Aviation conference soars

Aviation conference soars McGill University

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McGill Reporter
September 27, 2007 - Volume 40 Number 03
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Home > McGill Reporter > Volume 40: 2007-2008 > September 27, 2007 > Aviation conference soars

Aviation conference soars

"At the current rate, paper airplane tickets will disappear worldwide in 259 days," explained Giovanni Bisignani, CEO of the International Air Transport Association, to the packed hall, "so if you traveled to Montreal using a paper ticket, frame it; it will soon be a nice souvenir."

The rapid rise of e-ticketing was but one of the many issues critical to the future of the civil aviation industry discussed and debated during Aviation Safety, Security & the Environment: The Way Forward, a fourth conference co-hosted by McGill's Institute of Air and Space Law (IASL) and the International Civil Aviation Organization (ICAO).

From Sept. 14-16, over 325 representatives from around the world, covering government, industry, academic, legal and financial sectors, convened at the Hilton Bonaventure Hotel. The conference preceded the 36th Session of the ICAO Assembly, where government officials from 190 member states made the decisions that affect, regulate, and guide the aviation industry internationally.

For Professor Paul Dempsey, Director of the IASL, the idea was to define and draw attention to "what the ICAO delegates should be thinking about doing at the Assembly in terms of solutions to the problems identified."

While specific consensus was hard to come by, there was certainly agreement that the central topics—safety, security, environment—must also figure at the top of the ICAO agenda. As air travel is, by definition, something that transcends national boundaries, many reiterated the industry's call for harmonized standards, international solutions and cooperation between those states that are developed and resource-rich, and those that are not.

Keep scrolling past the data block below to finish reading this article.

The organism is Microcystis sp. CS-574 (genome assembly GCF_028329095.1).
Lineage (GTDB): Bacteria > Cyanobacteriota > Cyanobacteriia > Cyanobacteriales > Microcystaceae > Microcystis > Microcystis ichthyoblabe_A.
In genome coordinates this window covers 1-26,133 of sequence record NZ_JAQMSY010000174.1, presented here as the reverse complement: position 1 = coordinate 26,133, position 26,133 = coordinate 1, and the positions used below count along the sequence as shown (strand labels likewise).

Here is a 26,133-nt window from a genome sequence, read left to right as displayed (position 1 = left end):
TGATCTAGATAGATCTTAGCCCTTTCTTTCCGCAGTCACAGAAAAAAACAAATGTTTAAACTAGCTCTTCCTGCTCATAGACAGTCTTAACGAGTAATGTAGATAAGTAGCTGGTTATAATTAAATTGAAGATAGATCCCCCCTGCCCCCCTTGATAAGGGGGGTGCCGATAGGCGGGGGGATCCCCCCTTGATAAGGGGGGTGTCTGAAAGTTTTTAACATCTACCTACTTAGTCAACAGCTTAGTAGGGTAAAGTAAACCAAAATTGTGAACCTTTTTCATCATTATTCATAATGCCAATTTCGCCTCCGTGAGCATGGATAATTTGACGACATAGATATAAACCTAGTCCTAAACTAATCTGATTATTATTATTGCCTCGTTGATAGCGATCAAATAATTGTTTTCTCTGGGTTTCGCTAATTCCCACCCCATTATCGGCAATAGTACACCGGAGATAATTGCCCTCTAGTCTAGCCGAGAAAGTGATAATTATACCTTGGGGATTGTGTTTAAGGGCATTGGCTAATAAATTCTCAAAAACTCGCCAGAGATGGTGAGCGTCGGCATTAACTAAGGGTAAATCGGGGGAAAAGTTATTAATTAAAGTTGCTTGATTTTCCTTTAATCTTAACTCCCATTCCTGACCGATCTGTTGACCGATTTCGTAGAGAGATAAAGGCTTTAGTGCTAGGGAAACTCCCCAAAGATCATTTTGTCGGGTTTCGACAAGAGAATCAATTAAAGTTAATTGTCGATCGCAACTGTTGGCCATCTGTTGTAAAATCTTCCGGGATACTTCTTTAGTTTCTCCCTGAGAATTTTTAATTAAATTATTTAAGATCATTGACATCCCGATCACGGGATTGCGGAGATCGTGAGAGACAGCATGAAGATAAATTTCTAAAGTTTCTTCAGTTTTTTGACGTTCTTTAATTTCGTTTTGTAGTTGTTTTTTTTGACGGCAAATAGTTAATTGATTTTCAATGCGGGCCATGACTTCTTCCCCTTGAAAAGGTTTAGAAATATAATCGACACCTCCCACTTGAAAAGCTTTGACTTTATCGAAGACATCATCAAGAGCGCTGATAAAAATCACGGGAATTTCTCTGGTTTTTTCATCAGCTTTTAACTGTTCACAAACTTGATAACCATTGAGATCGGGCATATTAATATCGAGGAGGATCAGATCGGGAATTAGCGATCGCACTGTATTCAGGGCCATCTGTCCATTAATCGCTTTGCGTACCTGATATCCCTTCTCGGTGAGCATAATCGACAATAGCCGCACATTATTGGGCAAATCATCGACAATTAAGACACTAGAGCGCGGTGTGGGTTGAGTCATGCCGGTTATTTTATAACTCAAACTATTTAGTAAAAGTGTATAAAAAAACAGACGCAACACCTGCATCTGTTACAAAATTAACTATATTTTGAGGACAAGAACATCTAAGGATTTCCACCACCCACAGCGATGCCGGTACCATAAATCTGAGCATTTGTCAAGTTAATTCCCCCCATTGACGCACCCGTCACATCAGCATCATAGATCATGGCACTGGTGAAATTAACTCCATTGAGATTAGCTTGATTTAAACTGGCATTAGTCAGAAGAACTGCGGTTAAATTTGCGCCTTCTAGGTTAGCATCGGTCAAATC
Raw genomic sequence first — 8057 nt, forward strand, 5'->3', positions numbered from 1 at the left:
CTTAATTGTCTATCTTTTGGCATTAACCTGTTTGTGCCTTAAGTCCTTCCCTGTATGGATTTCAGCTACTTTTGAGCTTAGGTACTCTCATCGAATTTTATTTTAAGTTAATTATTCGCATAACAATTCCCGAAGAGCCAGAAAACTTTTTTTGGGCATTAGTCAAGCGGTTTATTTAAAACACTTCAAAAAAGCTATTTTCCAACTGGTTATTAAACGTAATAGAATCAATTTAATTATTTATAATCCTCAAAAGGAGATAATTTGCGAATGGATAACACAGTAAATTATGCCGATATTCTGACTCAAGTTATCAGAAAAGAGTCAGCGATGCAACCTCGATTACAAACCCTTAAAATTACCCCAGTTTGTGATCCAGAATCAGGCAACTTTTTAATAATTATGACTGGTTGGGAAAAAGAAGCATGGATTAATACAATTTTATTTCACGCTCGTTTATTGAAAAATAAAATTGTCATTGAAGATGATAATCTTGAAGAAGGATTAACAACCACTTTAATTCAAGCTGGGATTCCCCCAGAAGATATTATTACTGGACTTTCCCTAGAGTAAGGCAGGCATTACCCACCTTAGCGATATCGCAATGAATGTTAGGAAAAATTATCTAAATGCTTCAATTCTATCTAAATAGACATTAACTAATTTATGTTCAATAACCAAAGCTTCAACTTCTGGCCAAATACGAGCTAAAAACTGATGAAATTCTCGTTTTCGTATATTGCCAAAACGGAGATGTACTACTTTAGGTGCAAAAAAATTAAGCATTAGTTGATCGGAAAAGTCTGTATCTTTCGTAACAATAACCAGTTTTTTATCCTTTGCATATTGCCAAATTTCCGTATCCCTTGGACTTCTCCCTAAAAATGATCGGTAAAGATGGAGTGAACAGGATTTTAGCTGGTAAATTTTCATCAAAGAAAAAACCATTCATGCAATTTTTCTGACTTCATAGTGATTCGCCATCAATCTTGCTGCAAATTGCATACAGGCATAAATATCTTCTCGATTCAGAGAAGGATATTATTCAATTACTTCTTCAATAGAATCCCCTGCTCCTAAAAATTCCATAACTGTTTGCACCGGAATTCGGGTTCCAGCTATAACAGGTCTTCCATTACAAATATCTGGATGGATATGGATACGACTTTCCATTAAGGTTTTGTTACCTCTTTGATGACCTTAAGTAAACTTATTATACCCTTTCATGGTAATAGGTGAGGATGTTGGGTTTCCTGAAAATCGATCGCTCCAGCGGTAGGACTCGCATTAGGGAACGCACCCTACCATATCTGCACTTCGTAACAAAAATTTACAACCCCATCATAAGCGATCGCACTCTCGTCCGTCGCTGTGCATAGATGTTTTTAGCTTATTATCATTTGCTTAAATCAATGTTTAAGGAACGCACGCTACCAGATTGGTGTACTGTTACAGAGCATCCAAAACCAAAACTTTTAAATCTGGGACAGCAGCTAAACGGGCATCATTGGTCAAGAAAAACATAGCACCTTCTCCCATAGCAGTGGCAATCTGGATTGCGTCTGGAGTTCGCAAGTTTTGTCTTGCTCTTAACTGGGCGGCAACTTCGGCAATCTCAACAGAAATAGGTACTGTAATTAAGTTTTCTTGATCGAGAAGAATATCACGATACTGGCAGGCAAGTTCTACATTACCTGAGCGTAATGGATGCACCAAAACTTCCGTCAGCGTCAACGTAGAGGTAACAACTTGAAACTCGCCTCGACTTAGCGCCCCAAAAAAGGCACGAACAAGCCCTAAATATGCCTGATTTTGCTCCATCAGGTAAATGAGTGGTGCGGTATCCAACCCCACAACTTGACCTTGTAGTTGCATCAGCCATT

Professor John Saba, who led the conference organizing team, explains that "the key benefit to the state delegates who attended the Assembly was that they could openly discuss issues, unrestrained by their country's position. McGill is perceived by the state delegates as providing an objective forum for open discussion."

For Dempsey, this reflects not only the goal of the conference, but fits squarely into the very purpose of a university. "We were able to do what a university should do—that is to help educate decision-maskers on public policy issues," he said.

New scholarship announced

For one masters student at the IASL, the conference was an especially nice occasion. Leira Mugarra received a $2,500 scholarship from the International Aviation Women's Association (IAWA), an organization that promotes the advancement of women across the entire spectrum of the aviation and aerospace industry.

When still in her native Venezuela, where she completed her law degree and worked briefly in a labour law firm, Mugarra began thinking about what to do next. She discovered an interest in air law, and decided to pursue her studies in that area. Choosing where to do so was the easy part: "I decided to apply to McGill because it's the best place to study air and space law."

The IAWA plans to offer this scholarship annually to a McGill student, hoping to help bring gender balance to an industry long-dominated by men. For her part, Mugarra takes heart in the fact that her own class at the IASL has acheived gender parity, which she sees as one small sign that the industry is evolving.

As for how she plans to spend the money? "It's already gone," she laughed. "Tuition."

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